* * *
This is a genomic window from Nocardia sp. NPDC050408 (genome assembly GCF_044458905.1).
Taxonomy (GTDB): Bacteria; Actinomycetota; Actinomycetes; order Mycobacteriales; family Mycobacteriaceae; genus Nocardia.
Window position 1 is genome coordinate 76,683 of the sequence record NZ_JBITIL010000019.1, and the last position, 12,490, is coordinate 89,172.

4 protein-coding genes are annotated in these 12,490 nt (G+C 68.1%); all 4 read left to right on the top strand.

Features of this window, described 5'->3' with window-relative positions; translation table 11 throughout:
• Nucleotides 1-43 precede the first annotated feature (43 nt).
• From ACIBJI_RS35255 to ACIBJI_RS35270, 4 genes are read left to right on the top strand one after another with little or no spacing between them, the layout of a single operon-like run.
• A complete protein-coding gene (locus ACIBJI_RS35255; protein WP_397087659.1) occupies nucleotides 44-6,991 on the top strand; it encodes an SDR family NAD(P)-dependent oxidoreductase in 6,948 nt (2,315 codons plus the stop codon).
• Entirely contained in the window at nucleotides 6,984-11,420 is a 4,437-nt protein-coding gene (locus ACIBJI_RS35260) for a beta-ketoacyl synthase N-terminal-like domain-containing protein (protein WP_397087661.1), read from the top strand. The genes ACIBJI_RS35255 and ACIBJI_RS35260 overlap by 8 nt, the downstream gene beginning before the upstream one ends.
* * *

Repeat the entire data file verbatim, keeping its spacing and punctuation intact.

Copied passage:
This is a genomic window from Nocardia sp. NPDC050408 (genome assembly GCF_044458905.1).
Taxonomy (GTDB): Bacteria; Actinomycetota; Actinomycetes; order Mycobacteriales; family Mycobacteriaceae; genus Nocardia.
Window position 1 is genome coordinate 76,683 of the sequence record NZ_JBITIL010000019.1, and the last position, 12,490, is coordinate 89,172.

4 protein-coding genes are annotated in these 12,490 nt (G+C 68.1%); all 4 read left to right on the top strand.

Features of this window, described 5'->3' with window-relative positions; translation table 11 throughout:
• Nucleotides 1-43 precede the first annotated feature (43 nt).
• From ACIBJI_RS35255 to ACIBJI_RS35270, 4 genes are read left to right on the top strand one after another with little or no spacing between them, the layout of a single operon-like run.
• A complete protein-coding gene (locus ACIBJI_RS35255; protein WP_397087659.1) occupies nucleotides 44-6,991 on the top strand; it encodes an SDR family NAD(P)-dependent oxidoreductase in 6,948 nt (2,315 codons plus the stop codon).
• Entirely contained in the window at nucleotides 6,984-11,420 is a 4,437-nt protein-coding gene (locus ACIBJI_RS35260) for a beta-ketoacyl synthase N-terminal-like domain-containing protein (protein WP_397087661.1), read from the top strand. The genes ACIBJI_RS35255 and ACIBJI_RS35260 overlap by 8 nt, the downstream gene beginning before the upstream one ends.